It Is False and Defamatory to Accuse WikiLeaks of a Bunch of Things that Aren’t the Key Allegations against It

WikiLeaks decided it was a good idea to release a long list of claims about Julian Assange and WikiLeaks that it considers defamatory. Emma Best obtained and liberated the list. Given that the list clearly attempts (unsuccessfully in some places, and hilariously in other places where they deem matters of opinion defamatory) to be factually correct, I’m interested in the way WikiLeaks uses the list to try to deny a bunch of things that might end up in a US criminal indictment.

The US is only angry with Assange because Ecuador has lots of debt

Pretty far down the list, WikiLeaks denies being gagged for claims made about Sergey Skripal in such a way as to falsely suggest the only concerns the US had over Assange came to do with debt pressure.

It is false and defamatory to suggest that Ecuador isolated and gagged Mr. Assange due to his comments on Sergei Skripal [in fact, he was isolated over his refusal to delete a factually accurate tweet about the arrest of the president of Catalonia by Spain in Germany, along with U.S. debt pressure on Ecuador. The president of Ecuador Lenin Moreno admitted that these two countries were the issue, see https://defend.wikileaks.org/about-julian/].

It’s nonsensical to claim that Assange was gagged just because of debt pressure, but it’s a good way to hide how the timing of his gag correlated with actions he took to piss of the US government, including by releasing a live CIA malware file.

The US charged Assange for actions it already decided not to charge him for, on which statutes of limitation have expired

The rest of the list is sprinkled with efforts to spin the US government’s legal interest in Assange. There’s an extended series of items that attempt to claim, as WikiLeaks has since DOJ accidentally revealed the existence of a recently filed complaint against Assange, that the charges instead relate to long-past publications (like Cablegate).

It is false and defamatory to deny that Julian Assange has been formally investigated since 2010 and charged by the U.S. federal government over his publishing work [it is defamatory because such a claim falsely imputes that Mr. Assange’s asylum is a sham and that he is a liar, see https://defend.wikileaks.org/].

It is false and defamatory to suggest that such U.S. charges have not been confirmed [in fact, they have, most recently by Associated Press (AP) and the Washington Post in November 2018].
– It is false and defamatory to suggest that the U.S. government denies the existence of such charges.
– It is false and defamatory to suggest that Julian Assange is not wanted for extradition by the U.S. government [in fact, public records from the Department of Justice show that the U.S. government says it had been intentionally concealing its charges against Mr. Assange from the public specifically to decrease his ability to “avoid arrest and extradition”].
– It is false and defamatory to suggest that the U.S. government has not publicly confirmed that it has an active grand jury, or pending or prospective proceedings, against Julian Assange or WikiLeaks, each year since 2010.

These claims are all true. WikiLeaks has been under investigation since well before 2010. There are charges that the US would like to extradite Assange for.

But all the public evidence suggests those charges relate to WikiLeaks’ recent actions, almost certainly involving Vault 7 and probably involving Russia’s election year operation.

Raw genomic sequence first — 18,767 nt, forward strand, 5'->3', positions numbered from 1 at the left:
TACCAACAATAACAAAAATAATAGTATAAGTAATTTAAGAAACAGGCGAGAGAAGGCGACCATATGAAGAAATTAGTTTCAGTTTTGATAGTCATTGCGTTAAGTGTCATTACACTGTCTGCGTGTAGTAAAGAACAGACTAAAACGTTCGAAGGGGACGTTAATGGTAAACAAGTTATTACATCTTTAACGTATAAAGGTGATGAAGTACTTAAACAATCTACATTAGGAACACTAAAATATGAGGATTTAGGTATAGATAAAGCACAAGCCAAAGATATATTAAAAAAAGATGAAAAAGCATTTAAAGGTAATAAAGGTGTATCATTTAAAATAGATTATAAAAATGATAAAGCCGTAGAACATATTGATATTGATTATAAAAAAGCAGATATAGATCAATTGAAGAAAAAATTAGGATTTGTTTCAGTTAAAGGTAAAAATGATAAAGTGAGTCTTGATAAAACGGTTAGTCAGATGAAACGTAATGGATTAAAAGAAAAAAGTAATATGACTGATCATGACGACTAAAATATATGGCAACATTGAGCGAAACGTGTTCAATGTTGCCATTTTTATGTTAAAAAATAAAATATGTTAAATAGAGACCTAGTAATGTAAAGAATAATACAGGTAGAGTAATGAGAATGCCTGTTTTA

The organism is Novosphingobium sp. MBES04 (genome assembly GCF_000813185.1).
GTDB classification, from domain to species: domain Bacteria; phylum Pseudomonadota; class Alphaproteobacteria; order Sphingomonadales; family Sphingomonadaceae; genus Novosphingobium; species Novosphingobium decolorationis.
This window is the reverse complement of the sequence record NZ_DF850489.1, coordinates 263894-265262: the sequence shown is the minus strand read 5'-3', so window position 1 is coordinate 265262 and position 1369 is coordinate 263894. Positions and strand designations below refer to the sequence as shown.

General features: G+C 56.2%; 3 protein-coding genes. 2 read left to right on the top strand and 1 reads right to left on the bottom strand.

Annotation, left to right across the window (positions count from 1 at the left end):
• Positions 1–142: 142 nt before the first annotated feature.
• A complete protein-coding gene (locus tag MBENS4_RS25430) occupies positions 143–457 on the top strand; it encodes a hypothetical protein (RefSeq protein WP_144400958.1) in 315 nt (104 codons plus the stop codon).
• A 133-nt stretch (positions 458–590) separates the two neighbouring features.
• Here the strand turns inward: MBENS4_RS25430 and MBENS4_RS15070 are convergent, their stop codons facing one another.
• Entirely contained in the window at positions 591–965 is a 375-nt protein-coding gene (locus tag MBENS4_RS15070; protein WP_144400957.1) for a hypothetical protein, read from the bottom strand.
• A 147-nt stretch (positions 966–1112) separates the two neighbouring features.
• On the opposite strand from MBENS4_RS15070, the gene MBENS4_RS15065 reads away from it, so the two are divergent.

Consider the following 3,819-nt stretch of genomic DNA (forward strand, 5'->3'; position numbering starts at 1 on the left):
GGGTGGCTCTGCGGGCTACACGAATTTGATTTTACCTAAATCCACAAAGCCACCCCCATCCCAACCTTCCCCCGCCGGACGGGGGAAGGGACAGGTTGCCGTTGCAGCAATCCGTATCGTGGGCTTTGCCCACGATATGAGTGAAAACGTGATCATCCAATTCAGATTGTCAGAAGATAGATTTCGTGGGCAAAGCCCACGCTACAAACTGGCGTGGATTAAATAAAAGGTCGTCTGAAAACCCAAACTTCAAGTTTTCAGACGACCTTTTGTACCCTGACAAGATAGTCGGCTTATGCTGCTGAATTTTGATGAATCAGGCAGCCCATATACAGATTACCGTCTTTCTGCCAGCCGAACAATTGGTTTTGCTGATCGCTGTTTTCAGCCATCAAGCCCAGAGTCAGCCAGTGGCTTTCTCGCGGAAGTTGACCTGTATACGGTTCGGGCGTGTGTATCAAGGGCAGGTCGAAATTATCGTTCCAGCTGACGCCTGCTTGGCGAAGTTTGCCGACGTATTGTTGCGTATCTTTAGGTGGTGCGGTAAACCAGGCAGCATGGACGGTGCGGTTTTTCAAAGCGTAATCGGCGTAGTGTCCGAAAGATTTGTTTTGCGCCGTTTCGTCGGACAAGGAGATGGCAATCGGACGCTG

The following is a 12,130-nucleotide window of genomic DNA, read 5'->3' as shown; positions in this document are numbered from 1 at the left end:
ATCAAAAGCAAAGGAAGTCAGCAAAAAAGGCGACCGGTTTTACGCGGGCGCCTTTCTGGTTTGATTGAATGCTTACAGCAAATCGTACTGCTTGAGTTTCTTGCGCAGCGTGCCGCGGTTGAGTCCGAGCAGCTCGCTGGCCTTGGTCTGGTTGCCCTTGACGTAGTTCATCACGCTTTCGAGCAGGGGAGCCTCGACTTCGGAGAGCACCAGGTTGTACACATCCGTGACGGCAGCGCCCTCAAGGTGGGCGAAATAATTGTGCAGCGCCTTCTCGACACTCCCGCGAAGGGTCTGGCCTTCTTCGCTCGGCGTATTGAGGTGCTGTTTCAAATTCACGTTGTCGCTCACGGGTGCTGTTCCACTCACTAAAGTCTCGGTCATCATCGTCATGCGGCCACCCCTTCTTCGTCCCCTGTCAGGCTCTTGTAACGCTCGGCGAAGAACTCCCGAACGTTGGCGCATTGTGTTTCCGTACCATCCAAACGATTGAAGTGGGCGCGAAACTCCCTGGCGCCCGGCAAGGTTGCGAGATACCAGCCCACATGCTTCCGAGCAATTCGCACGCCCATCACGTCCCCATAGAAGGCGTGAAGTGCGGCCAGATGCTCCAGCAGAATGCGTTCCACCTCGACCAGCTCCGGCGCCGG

Julian Assange is not a hacker, which is different from being someone who solicits or assists in hacks

WikiLeaks makes repeated claims that might appear to deny that the organization has solicited or assisted in hacks. The list denies that the DNC (which doesn’t have all the evidence Mueller does) has accused Assange of soliciting hacks of the DNC or Podesta. (Everywhere, this list is silent about the DCCC and other election year targets).

It is false and defamatory to suggest that the Democratic National Committee has claimed that Julian Assange directed, conspired, or colluded to hack the Democratic National Committee or John Podesta [in fact, the DNC makes no such claim: https://www.courthousenews.com/wp-content/uploads/2018/12/WikiLeaksDNC.pdf].

It denies that France has claimed that the MacronLeaks came from Russia (which again stops short of saying that the MacronLeaks came from Russia).

It is false and defamatory to suggest that the French government found that “MacronLeaks” were hacked by Russia [in fact, the head of the French cyber-security agency, ANSSI, said that they did not have evidence connecting the hack with Russia, see https://wikileaks.org/macron-emails/].

It denies that Assange has hacked the state of Ecuador (but not the Embassy of Ecuador or other states, including the US or Iceland).

It is false and defamatory to suggest that Julian Assange has ever hacked the state of Ecuador.

And it denies that Assange is, himself, a hacker.

It is false and defamatory to suggest that Julian Assange is a “hacker”.

All of these hacking denials stop well short of denying that WikiLeaks has solicited hacks before, including by publicizing a “most wanted” list that Russian hackers might respond to.

Mueller described WikiLeaks as an unindicted co-conspirator but that doesn’t mean Mueller has any interest in the organization

Close to the top of the list, WikiLeaks makes two claims to suggest the organization and Assange are not targets in the Mueller investigation.

It is false and defamatory to suggest that WikiLeaks or Julian Assange has ever been contacted by the Mueller investigation.

It is false and defamatory to suggest that there is any evidence that the U.S. charges against Julian Assange relate to the Mueller investigation.